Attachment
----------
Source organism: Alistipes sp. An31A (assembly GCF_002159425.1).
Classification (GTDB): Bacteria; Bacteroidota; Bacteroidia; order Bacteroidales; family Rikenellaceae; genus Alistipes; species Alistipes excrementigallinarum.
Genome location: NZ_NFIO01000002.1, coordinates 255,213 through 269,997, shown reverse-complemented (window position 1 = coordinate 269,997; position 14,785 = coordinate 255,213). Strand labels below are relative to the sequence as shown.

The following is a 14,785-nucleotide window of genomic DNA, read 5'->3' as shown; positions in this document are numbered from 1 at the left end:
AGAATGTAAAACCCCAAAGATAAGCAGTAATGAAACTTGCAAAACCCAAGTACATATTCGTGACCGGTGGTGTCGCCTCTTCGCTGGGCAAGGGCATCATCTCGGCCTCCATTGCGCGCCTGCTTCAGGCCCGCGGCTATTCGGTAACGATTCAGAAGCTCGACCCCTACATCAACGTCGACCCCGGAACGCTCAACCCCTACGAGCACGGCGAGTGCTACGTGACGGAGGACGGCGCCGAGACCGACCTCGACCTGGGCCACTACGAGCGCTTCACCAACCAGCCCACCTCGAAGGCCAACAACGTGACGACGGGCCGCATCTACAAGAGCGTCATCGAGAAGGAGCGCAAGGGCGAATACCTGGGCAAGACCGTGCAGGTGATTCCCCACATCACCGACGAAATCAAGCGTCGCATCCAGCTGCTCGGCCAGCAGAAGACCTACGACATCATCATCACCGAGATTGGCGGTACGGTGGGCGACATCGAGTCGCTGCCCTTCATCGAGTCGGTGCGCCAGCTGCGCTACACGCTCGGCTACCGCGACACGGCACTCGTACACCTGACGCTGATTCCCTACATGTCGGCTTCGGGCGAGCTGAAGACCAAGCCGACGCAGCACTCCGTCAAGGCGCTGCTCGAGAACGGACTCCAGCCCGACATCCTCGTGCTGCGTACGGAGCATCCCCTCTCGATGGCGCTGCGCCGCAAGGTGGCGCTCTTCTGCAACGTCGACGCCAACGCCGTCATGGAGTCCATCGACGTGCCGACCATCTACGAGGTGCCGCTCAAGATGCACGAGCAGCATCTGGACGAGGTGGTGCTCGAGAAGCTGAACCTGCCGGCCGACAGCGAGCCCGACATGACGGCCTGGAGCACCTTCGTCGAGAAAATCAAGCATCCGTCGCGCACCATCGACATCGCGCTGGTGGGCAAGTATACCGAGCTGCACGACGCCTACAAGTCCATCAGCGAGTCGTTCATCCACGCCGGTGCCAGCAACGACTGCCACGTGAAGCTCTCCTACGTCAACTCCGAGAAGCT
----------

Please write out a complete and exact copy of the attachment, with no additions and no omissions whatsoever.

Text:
Source organism: Alistipes sp. An31A (assembly GCF_002159425.1).
Classification (GTDB): Bacteria; Bacteroidota; Bacteroidia; order Bacteroidales; family Rikenellaceae; genus Alistipes; species Alistipes excrementigallinarum.
Genome location: NZ_NFIO01000002.1, coordinates 255,213 through 269,997, shown reverse-complemented (window position 1 = coordinate 269,997; position 14,785 = coordinate 255,213). Strand labels below are relative to the sequence as shown.

The following is a 14,785-nucleotide window of genomic DNA, read 5'->3' as shown; positions in this document are numbered from 1 at the left end:
AGAATGTAAAACCCCAAAGATAAGCAGTAATGAAACTTGCAAAACCCAAGTACATATTCGTGACCGGTGGTGTCGCCTCTTCGCTGGGCAAGGGCATCATCTCGGCCTCCATTGCGCGCCTGCTTCAGGCCCGCGGCTATTCGGTAACGATTCAGAAGCTCGACCCCTACATCAACGTCGACCCCGGAACGCTCAACCCCTACGAGCACGGCGAGTGCTACGTGACGGAGGACGGCGCCGAGACCGACCTCGACCTGGGCCACTACGAGCGCTTCACCAACCAGCCCACCTCGAAGGCCAACAACGTGACGACGGGCCGCATCTACAAGAGCGTCATCGAGAAGGAGCGCAAGGGCGAATACCTGGGCAAGACCGTGCAGGTGATTCCCCACATCACCGACGAAATCAAGCGTCGCATCCAGCTGCTCGGCCAGCAGAAGACCTACGACATCATCATCACCGAGATTGGCGGTACGGTGGGCGACATCGAGTCGCTGCCCTTCATCGAGTCGGTGCGCCAGCTGCGCTACACGCTCGGCTACCGCGACACGGCACTCGTACACCTGACGCTGATTCCCTACATGTCGGCTTCGGGCGAGCTGAAGACCAAGCCGACGCAGCACTCCGTCAAGGCGCTGCTCGAGAACGGACTCCAGCCCGACATCCTCGTGCTGCGTACGGAGCATCCCCTCTCGATGGCGCTGCGCCGCAAGGTGGCGCTCTTCTGCAACGTCGACGCCAACGCCGTCATGGAGTCCATCGACGTGCCGACCATCTACGAGGTGCCGCTCAAGATGCACGAGCAGCATCTGGACGAGGTGGTGCTCGAGAAGCTGAACCTGCCGGCCGACAGCGAGCCCGACATGACGGCCTGGAGCACCTTCGTCGAGAAAATCAAGCATCCGTCGCGCACCATCGACATCGCGCTGGTGGGCAAGTATACCGAGCTGCACGACGCCTACAAGTCCATCAGCGAGTCGTTCATCCACGCCGGTGCCAGCAACGACTGCCACGTGAAGCTCTCCTACGTCAACTCCGAGAAGCT